Our website is hard to change. Consequently, it does change very often, or at least, parts of it don't.
Changing the site means working with one of three things:
- the content
: members can write their own blog posts but the rest of the site is strictly for admins
- the configuration
: only admins can change this - parts of the design (blocks/widgets/sidebars) is done through config
- the design
: only admins can change the theme/template
Working on the theme means setting up a fairly complex development and staging environment. But it's also very difficult to really visualise how theme work will look without having the real content to hand - and that means doing a database export, while carefully avoiding touching the membership/private data.
We need to unravel the technical and organisational issues to make working across the whole site - content and design - much easier for anyone who wants to do it. It still needs good communication and collaboration, but it should have a minimum of setup, complexity and risk.
So here's my suggestion:
Separate out the public-visible website from the membership management system. Keep Drupal running the membership stuff and put it on its own subdomain (e.g. members.pirateparty.org.uk). This can have a very basic theme. A stock theme with the party logo would probably be fine.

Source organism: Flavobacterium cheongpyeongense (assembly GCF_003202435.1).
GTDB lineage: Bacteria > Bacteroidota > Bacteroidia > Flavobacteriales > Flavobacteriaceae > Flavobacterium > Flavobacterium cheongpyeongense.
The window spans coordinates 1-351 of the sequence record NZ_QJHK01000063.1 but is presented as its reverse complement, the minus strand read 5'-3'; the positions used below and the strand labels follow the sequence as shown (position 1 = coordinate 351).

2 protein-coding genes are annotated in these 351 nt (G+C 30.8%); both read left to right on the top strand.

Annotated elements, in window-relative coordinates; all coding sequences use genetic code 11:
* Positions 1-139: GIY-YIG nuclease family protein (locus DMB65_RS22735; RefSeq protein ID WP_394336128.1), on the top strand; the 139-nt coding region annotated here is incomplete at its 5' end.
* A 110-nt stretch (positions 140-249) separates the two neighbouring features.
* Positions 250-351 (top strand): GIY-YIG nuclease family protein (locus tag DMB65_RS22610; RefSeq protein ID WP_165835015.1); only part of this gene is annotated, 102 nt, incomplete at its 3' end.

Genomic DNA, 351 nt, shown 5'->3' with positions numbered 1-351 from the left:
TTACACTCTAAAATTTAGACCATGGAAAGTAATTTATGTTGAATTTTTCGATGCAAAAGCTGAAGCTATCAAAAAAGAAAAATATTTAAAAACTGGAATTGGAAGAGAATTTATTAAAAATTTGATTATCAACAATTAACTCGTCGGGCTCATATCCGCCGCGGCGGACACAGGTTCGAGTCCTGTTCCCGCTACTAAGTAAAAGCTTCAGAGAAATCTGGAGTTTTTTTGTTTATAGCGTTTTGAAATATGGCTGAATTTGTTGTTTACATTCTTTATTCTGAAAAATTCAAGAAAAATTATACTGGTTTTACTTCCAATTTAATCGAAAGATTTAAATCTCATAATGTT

Everything else is run as a static website on www.pirateparty.org.uk. Use a static site generator like Jekyll
to build the site. All the design and content is managed as a single GitHub repo that anyone can fork and work on. Static sites are easy to stage: just upload the files to any web server. Or GitHub can even build and host a Jekyll site for you with GitHub Pages
Anyone who wants to make changes commits them to their fork and sends a pull request. The party has a group of committers on the canonical repo who review the changes and merge/deploy them if good. Deployment can be as simple as a git push.GitHub has web-based editing tools
for people who just want to make text changes or write blog posts. The text is in Markdown
files. The proposed changes can then be sent as a pull request.
This setup would mean never having to worry about how changing the main website might affect membership functionality, including the possibility of a data breach. Anyone who wants to work on the site could very quickly setup a dev/staging environment with all the current content.
Properly managed, a system like this could enable much more rapid development and easier collaboration than what we've got at the moment.